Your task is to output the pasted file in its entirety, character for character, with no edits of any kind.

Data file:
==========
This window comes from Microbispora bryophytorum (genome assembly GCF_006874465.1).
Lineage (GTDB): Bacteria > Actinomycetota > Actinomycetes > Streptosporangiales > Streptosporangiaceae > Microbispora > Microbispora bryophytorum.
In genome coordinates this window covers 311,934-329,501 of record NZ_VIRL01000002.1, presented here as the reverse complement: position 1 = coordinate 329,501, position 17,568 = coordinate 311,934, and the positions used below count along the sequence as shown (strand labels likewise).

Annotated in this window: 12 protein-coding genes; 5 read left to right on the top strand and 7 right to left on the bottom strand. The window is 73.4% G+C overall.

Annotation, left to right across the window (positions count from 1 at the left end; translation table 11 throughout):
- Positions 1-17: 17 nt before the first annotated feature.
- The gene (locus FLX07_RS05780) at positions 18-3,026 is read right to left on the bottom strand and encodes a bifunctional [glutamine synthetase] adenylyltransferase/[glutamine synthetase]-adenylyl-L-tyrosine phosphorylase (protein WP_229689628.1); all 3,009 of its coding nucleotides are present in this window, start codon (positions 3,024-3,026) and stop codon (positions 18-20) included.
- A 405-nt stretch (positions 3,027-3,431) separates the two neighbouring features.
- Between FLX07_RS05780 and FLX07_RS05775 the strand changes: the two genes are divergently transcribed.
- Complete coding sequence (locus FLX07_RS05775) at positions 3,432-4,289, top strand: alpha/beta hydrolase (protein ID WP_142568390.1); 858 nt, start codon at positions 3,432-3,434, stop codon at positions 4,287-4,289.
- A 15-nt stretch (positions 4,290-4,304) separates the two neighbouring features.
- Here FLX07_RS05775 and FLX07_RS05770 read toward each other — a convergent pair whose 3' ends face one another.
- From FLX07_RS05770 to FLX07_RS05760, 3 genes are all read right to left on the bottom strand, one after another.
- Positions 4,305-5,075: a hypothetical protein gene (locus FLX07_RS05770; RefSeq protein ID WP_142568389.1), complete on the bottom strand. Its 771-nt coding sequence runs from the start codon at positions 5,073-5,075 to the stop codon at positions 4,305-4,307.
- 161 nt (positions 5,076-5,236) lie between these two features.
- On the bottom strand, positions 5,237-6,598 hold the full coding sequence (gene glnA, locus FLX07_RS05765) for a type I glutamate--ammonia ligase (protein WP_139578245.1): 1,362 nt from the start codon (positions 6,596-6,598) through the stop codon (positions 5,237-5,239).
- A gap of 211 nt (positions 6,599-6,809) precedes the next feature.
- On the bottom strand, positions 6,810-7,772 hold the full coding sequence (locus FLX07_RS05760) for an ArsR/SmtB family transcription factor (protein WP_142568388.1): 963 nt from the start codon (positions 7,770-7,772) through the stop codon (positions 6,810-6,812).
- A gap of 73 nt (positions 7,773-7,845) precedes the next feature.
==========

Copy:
This window comes from Microbispora bryophytorum (genome assembly GCF_006874465.1).
Lineage (GTDB): Bacteria > Actinomycetota > Actinomycetes > Streptosporangiales > Streptosporangiaceae > Microbispora > Microbispora bryophytorum.
In genome coordinates this window covers 311,934-329,501 of record NZ_VIRL01000002.1, presented here as the reverse complement: position 1 = coordinate 329,501, position 17,568 = coordinate 311,934, and the positions used below count along the sequence as shown (strand labels likewise).

Annotated in this window: 12 protein-coding genes; 5 read left to right on the top strand and 7 right to left on the bottom strand. The window is 73.4% G+C overall.

Annotation, left to right across the window (positions count from 1 at the left end; translation table 11 throughout):
- Positions 1-17: 17 nt before the first annotated feature.
- The gene (locus FLX07_RS05780) at positions 18-3,026 is read right to left on the bottom strand and encodes a bifunctional [glutamine synthetase] adenylyltransferase/[glutamine synthetase]-adenylyl-L-tyrosine phosphorylase (protein WP_229689628.1); all 3,009 of its coding nucleotides are present in this window, start codon (positions 3,024-3,026) and stop codon (positions 18-20) included.
- A 405-nt stretch (positions 3,027-3,431) separates the two neighbouring features.
- Between FLX07_RS05780 and FLX07_RS05775 the strand changes: the two genes are divergently transcribed.
- Complete coding sequence (locus FLX07_RS05775) at positions 3,432-4,289, top strand: alpha/beta hydrolase (protein ID WP_142568390.1); 858 nt, start codon at positions 3,432-3,434, stop codon at positions 4,287-4,289.
- A 15-nt stretch (positions 4,290-4,304) separates the two neighbouring features.
- Here FLX07_RS05775 and FLX07_RS05770 read toward each other — a convergent pair whose 3' ends face one another.
- From FLX07_RS05770 to FLX07_RS05760, 3 genes are all read right to left on the bottom strand, one after another.
- Positions 4,305-5,075: a hypothetical protein gene (locus FLX07_RS05770; RefSeq protein ID WP_142568389.1), complete on the bottom strand. Its 771-nt coding sequence runs from the start codon at positions 5,073-5,075 to the stop codon at positions 4,305-4,307.
- 161 nt (positions 5,076-5,236) lie between these two features.
- On the bottom strand, positions 5,237-6,598 hold the full coding sequence (gene glnA, locus FLX07_RS05765) for a type I glutamate--ammonia ligase (protein WP_139578245.1): 1,362 nt from the start codon (positions 6,596-6,598) through the stop codon (positions 5,237-5,239).
- A gap of 211 nt (positions 6,599-6,809) precedes the next feature.
- On the bottom strand, positions 6,810-7,772 hold the full coding sequence (locus FLX07_RS05760) for an ArsR/SmtB family transcription factor (protein WP_142568388.1): 963 nt from the start codon (positions 7,770-7,772) through the stop codon (positions 6,810-6,812).
- A gap of 73 nt (positions 7,773-7,845) precedes the next feature.